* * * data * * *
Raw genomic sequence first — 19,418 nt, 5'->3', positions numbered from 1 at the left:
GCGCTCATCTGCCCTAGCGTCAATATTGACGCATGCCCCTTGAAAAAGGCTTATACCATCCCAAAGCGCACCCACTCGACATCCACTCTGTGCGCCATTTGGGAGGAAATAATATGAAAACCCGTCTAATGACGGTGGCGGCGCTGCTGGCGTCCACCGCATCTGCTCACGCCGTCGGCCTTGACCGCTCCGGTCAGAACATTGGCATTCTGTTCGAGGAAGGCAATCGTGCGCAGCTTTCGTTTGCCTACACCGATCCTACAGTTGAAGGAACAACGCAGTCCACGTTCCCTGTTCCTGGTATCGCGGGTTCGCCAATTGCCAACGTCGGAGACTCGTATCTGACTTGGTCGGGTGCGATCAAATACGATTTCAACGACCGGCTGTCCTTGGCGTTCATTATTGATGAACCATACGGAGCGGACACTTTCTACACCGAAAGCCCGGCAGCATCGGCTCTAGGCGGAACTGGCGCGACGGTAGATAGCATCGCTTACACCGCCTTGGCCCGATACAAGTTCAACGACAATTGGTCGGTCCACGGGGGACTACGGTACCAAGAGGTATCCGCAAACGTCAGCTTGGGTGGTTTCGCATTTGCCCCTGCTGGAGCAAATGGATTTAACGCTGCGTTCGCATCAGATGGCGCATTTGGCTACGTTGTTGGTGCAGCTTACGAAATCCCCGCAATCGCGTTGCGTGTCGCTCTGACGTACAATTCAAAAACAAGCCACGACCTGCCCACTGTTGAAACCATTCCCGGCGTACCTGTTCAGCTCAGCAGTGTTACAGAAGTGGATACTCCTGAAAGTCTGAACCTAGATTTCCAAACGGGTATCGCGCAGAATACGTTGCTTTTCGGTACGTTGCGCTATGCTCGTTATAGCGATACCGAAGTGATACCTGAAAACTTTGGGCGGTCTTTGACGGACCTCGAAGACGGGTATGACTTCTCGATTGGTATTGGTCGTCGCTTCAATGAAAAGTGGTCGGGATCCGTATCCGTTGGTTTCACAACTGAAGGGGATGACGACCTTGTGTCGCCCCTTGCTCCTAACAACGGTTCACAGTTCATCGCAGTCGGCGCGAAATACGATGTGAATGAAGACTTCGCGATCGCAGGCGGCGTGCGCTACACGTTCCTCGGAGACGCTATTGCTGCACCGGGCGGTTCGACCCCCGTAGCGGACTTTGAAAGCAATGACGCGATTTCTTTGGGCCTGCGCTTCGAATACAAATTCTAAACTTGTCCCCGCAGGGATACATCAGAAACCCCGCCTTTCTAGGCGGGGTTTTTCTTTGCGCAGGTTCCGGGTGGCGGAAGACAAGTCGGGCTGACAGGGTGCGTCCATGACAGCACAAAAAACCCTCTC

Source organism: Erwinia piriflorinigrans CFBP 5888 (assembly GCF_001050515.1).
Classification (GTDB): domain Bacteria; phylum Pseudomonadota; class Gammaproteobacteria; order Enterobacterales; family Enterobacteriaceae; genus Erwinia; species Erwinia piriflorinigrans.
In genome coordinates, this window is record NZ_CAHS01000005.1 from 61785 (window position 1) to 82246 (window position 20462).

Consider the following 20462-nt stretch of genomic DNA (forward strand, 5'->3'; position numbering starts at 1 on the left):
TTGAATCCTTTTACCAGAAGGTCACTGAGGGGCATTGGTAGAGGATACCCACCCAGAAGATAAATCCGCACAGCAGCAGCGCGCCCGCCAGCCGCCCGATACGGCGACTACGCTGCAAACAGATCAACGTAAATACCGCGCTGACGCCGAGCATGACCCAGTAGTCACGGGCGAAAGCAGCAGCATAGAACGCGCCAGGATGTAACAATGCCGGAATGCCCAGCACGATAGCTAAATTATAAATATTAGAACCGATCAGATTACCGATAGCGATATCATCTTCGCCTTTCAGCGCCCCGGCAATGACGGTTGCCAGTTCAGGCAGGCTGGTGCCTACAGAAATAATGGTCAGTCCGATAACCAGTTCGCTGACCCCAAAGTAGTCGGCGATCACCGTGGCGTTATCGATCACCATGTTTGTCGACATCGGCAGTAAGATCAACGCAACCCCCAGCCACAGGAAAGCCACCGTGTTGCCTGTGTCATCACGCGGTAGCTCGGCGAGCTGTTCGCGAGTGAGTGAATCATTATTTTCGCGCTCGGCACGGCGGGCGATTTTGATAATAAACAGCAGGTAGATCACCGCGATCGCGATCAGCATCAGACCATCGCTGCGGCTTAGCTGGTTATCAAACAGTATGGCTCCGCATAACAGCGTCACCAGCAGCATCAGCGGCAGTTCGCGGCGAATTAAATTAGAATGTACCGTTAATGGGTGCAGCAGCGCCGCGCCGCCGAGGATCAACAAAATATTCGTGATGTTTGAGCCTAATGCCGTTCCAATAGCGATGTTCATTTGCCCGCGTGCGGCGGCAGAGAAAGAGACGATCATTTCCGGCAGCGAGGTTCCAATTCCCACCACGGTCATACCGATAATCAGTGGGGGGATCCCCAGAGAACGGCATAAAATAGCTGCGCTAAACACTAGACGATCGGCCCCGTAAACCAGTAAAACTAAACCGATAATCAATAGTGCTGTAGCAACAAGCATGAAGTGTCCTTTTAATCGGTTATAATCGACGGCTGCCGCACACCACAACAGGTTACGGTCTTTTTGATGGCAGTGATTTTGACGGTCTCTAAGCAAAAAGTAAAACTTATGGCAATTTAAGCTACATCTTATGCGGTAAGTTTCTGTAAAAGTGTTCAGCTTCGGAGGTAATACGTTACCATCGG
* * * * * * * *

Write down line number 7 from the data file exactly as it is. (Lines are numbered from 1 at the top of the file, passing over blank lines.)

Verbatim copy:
TTGAATCCTTTTACCAGAAGGTCACTGAGGGGCATTGGTAGAGGATACCCACCCAGAAGATAAATCCGCACAGCAGCAGCGCGCCCGCCAGCCGCCCGATACGGCGACTACGCTGCAAACAGATCAACGTAAATACCGCGCTGACGCCGAGCATGACCCAGTAGTCACGGGCGAAAGCAGCAGCATAGAACGCGCCAGGATGTAACAATGCCGGAATGCCCAGCACGATAGCTAAATTATAAATATTAGAACCGATCAGATTACCGATAGCGATATCATCTTCGCCTTTCAGCGCCCCGGCAATGACGGTTGCCAGTTCAGGCAGGCTGGTGCCTACAGAAATAATGGTCAGTCCGATAACCAGTTCGCTGACCCCAAAGTAGTCGGCGATCACCGTGGCGTTATCGATCACCATGTTTGTCGACATCGGCAGTAAGATCAACGCAACCCCCAGCCACAGGAAAGCCACCGTGTTGCCTGTGTCATCACGCGGTAGCTCGGCGAGCTGTTCGCGAGTGAGTGAATCATTATTTTCGCGCTCGGCACGGCGGGCGATTTTGATAATAAACAGCAGGTAGATCACCGCGATCGCGATCAGCATCAGACCATCGCTGCGGCTTAGCTGGTTATCAAACAGTATGGCTCCGCATAACAGCGTCACCAGCAGCATCAGCGGCAGTTCGCGGCGAATTAAATTAGAATGTACCGTTAATGGGTGCAGCAGCGCCGCGCCGCCGAGGATCAACAAAATATTCGTGATGTTTGAGCCTAATGCCGTTCCAATAGCGATGTTCATTTGCCCGCGTGCGGCGGCAGAGAAAGAGACGATCATTTCCGGCAGCGAGGTTCCAATTCCCACCACGGTCATACCGATAATCAGTGGGGGGATCCCCAGAGAACGGCATAAAATAGCTGCGCTAAACACTAGACGATCGGCCCCGTAAACCAGTAAAACTAAACCGATAATCAATAGTGCTGTAGCAACAAGCATGAAGTGTCCTTTTAATCGGTTATAATCGACGGCTGCCGCACACCACAACAGGTTACGGTCTTTTTGATGGCAGTGATTTTGACGGTCTCTAAGCAAAAAGTAAAACTTATGGCAATTTAAGCTACATCTTATGCGGTAAGTTTCTGTAAAAGTGTTCAGCTTCGGAGGTAATACGTTACCATCGG